OCF Dipole Vs G5RV Vs Folded Dipole

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DAVE CUTHBERT:
WW5AA: the more I look at them and use them the more I dislike the center fed resonant all band dipole - your 130' doublet. The input impedance is exceedingly high on even harmonics, the line VSWR is tremendous, and the impedance presented to the tuner can range from much too low to much too high; too low to too high for a balun to contend with.

They work,  but the efficiency when the tuner and ladder line losses are considered are lower than many imagine.

For some time now I have favored the OCF antenna. There is the tradeoff of line common-mode current but to condemn the antenna for this without an objective investigation - to reject it out of hand - has the look of superstition.

DAVE CUTHBERT:
Is the common center fed resonant doublet fed with ladder line free of common-mode feedline current? No.

If fed thru an ideal balun at the tuner it can be. But the balun presents different impedances to GND for each ladder line wire. The system is now imbalanced.

Is this old standby of an antenna just another myth?

Tom Rauch:
Quote from: WX7G on November 21, 2009, 08:06:05 AM

Is the common center fed resonant doublet fed with ladder line free of common-mode feedline current? No.

If fed thru an ideal balun at the tuner it can be. But the balun presents different impedances to GND for each ladder line wire. The system is now imbalanced.

Is this old standby of an antenna just another myth?


I think we have been kidding ourselves for years to the extent that we might think the system is nearly lossless or the resonant doublet antenna the ideal length for lowest loss, but still the loss is pretty low. A trap dipole, abandoned partly because of "lossy traps", probably had lower losses.

Still it works fine on the air if the proper feedline length is picked and the tuner has enough tuning range. With a multiband antenna all most really want is an antenna that works OK.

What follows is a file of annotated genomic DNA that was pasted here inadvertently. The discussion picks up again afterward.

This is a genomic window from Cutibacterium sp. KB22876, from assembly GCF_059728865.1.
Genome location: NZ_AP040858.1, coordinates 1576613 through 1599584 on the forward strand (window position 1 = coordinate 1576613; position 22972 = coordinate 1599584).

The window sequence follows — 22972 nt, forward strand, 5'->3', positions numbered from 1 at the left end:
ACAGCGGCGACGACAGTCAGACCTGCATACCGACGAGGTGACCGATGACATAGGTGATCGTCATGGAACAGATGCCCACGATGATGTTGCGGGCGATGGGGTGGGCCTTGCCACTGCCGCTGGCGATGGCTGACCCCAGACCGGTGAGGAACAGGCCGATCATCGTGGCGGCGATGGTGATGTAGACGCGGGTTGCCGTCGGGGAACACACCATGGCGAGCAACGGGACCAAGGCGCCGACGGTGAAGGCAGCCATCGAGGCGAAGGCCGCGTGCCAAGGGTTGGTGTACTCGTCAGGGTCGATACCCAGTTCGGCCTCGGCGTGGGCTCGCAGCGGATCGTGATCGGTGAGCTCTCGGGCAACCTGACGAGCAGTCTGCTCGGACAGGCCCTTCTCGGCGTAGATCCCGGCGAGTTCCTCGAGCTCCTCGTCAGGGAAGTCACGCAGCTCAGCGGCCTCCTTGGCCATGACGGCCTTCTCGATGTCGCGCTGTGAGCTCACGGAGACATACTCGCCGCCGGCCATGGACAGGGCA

I tried an antenna with real open wire line here, but it was small conductors. It was that old real open wire line stuff with bare conductors and molded white plastic insulators. I'd guess about #18 conductors. It fed a dipole on 80 meters. It had about 1 dB of loss on 80 and 2 dB of loss on 40 just in the feeder.

While that is inconsequential in many cases, it is clearly not lossless.  The freedom to use it on multiple bands outweighed the slight loss, although now I'm considering a trap dipole to replace it.

DAVE CUTHBERT:
Tom W8JI, I was looking for a trap dipole the other day and could not find one. Have they all gone away?

I use the traditional center fed dipole with cheap 300 ohm TV twin lead for camping and sometimes at home. Not bad. When I calculate the line loss it is disturbing but I have to admit that had I not done this I'd never know the difference. I suspect the line loss helps tuners deal with this. I've never had a modern tuner that would not tune such an antenna.

The traps from a 4BTV might make a nice 40-10 meter dipole. Along the lines of the old Hygain trap dipole. Did the marketing folks kill off the trap dipole by harolding "we use no lossy traps [but we use lossy hunks of coax and other things we don't tell you about]?" Not to name names but GAP comes to mind here.

I became interested in the old Windom antenna a year ago and built the original single wire feedline version. Wrote an article on it for AntenneX. But no antenna survives for long around here with all the experimenting going on and I'm back to verticals. But back to what I started to say, OCF seems like the way to tame line VSWR.

Tom Rauch:
Quote from: WX7G on November 22, 2009, 08:17:08 AM

Tom W8JI, I was looking for a trap dipole the other day and could not find one. Have they all gone away?

It really is the weirdest thing. One trap antenna uses traps with very high L and low C, not necessarily a good thing, but refuses to call the self-resonant inductors "traps" because they don't have lumped capacitors.
http://www.alphadeltacom.com/dxdd_ii.htm

Even the Butternut vertical, that uses traps, denies the traps are traps. Check out the banner ads for one of the better trap verticals that has ever been sold, the Butternut!

Even when we have very good traps antennas people seem to do anything to avoid calling the trap a trap. Probably because of the undeserved bad reputation traps have.

But you are right. They are very few trap antennas now, and those still using traps deny the traps are traps.

Tom


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